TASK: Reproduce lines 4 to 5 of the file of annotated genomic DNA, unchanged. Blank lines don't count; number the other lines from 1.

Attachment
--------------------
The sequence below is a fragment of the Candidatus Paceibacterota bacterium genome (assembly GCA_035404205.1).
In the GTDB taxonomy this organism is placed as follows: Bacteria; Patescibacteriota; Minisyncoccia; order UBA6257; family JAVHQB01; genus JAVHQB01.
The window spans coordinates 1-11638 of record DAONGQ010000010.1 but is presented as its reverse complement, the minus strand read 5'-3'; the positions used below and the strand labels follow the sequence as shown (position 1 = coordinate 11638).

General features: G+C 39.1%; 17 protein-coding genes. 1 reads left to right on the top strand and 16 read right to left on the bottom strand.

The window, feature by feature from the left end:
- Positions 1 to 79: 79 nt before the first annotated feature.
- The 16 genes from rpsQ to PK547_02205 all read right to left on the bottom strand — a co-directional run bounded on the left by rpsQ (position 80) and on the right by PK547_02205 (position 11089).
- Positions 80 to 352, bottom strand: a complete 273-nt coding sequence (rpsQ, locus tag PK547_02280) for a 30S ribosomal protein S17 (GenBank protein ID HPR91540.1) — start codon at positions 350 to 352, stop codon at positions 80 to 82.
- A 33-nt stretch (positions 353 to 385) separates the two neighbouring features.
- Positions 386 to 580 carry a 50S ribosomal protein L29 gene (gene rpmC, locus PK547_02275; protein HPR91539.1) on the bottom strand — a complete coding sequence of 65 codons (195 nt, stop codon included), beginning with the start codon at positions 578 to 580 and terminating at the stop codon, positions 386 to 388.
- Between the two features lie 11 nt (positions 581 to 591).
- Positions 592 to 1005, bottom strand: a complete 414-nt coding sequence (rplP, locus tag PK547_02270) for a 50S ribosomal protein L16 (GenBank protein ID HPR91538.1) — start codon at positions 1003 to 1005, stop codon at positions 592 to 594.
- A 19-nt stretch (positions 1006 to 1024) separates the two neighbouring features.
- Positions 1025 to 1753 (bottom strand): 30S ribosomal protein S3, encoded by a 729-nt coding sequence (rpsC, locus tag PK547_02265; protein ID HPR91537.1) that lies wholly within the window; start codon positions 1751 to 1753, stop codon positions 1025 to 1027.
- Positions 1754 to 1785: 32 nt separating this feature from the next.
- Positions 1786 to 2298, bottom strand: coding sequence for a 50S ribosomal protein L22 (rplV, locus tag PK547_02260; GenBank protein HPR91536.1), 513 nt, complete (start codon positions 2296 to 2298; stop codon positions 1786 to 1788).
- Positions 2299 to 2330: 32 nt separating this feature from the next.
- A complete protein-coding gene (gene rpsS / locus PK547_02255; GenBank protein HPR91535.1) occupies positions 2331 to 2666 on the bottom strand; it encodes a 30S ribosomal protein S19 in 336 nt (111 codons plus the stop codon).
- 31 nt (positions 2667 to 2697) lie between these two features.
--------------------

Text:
General features: G+C 39.1%; 17 protein-coding genes. 1 reads left to right on the top strand and 16 read right to left on the bottom strand.

The window, feature by feature from the left end: